A simplistic ‘war or do nothing’ approach doesn’t work for this kind of case. No, we need negotiation. I’ve explained before why negotiation is a magical process in which we just explain clearly why what those Iranians are doing is a bad idea, and they acknowledge it and promise to do something else, and we give them all kinds of wonderful stuff for their cooperation, and they hug us and maybe we all get a tear in our eye from the magnificence of making history without any icky war. So no war! Don’t even threaten it! That causes the magic not to work.

    • “it shows that so much punditry about Iran and arm chair quarterbacking is made with a lack of inside knowledge”

      And yet you keep going on….

    • “The White House knows more about the reality of the situation than any of us here.”

      LOL.
      My, how things have changed in the last eight months.

  • Note the competence of Obama — slowly making sure a cooperative intelligence agency operation get unambiguous evidence before charging a country of WMD, compared to Bush’s approach of uncertainty, fake intelligence from Cheney and Bolton’s office, and an utterly incompetent approach that led to devastating results. Bottom line: Obama is 1000% better and more competent on security policy than the reckless and disastrous Bush administration.

    • “Bottom line: Obama is 1000% better and more competent on security policy than the reckless and disastrous Bush administration.”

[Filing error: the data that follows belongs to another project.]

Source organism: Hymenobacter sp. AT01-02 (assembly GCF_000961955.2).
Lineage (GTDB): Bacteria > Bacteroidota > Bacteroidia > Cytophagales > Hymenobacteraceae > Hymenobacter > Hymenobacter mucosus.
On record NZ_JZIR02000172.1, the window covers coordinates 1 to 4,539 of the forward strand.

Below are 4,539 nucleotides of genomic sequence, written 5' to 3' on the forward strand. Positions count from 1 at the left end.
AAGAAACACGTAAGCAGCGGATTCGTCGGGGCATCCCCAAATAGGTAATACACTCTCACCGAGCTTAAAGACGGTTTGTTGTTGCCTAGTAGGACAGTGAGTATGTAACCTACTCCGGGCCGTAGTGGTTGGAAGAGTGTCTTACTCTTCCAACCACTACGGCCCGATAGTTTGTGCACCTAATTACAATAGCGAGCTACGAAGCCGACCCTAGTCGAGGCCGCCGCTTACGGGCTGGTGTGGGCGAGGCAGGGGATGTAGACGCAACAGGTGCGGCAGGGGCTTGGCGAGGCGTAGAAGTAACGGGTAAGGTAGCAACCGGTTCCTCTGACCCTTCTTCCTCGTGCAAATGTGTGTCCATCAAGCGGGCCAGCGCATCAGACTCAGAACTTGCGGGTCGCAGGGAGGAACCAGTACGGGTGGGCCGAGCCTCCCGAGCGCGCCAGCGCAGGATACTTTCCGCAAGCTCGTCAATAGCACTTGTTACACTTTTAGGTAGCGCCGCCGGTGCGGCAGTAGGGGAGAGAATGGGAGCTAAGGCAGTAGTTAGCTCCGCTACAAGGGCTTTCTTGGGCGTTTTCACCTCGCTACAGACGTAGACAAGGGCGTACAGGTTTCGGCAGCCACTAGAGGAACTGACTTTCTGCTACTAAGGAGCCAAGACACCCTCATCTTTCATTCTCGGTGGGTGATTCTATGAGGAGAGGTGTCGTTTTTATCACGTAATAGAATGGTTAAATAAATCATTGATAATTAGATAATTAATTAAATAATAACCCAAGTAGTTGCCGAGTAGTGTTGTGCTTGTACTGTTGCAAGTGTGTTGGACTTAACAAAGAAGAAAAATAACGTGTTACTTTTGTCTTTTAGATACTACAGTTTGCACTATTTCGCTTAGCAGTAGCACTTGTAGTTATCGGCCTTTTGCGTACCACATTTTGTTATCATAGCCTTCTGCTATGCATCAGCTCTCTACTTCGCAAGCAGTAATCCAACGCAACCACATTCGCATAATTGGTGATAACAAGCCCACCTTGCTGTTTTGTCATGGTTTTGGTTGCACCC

ROTFLMAO!!!! Thanks Scott. I’ll be chuckling about that one all weekend.

      • But you don’t deny my claim, me again. Bush bumbled us into wars on false intelligence, meaning that due to his incompetence hundreds of thousands died world wide, American service people were abused (PTSD, broken families, failed businesses, death and severe injury), the US lost considerable power and prestige, and our economy went into a state of collapse. The Bush administration will be remembered as the most incompetent administration in history concerning foreign policy. They manufactured intelligence in the backrooms of Bolton and Cheney, and essentially pushed us headlong into decline. Maybe Obama can reverse that trend, but you’re in another world if you think Obama is worse than Bush. Maybe you should take my summer on line foreign policy course!

        • Bush bumbled us into wars on false intelligence

          So Erb is arguing that we went into Afghanistan based on falsehoods? Erb is a truther?

          They manufactured intelligence

          Which is it Erb? Was Bush incompetent or a liar?

    • Let me guess– this was an attempt to upstage Ott, wasn’t it?

    • Your beloved French disagree.

  • Erb:
    “Note the competence of Obama — slowly making sure a cooperative intelligence agency operation get unambiguous evidence before charging a country of WMD…”

    Would a mushroom cloud over Israel be enough “unambiguous evidence” for you, Professor?

    • There is a large space inbetween a mushroom cloud and wild fits of fancy like the Bush administration followed. Obama is doing it, working with world intelligence agencies and getting the allies on board for a rational response. If only Bush had done that with Iraq, perhaps a lot of people would not be dead, suffering PTSD, and America might not have lost so much power and prestige. After Bush, we’re no longer a dominant power, even though the bluster talk of a few in these comments suggests some people are in denial.

      • If only Bush had done that with Iraq

        Yes, if only Bush hadn’t just jumped into Iraq right away without first spending months talking to the UN and getting commitments from member nations with similar intel.

        Oh, wait…

  • Pitiful. Even his trolling is incompetent.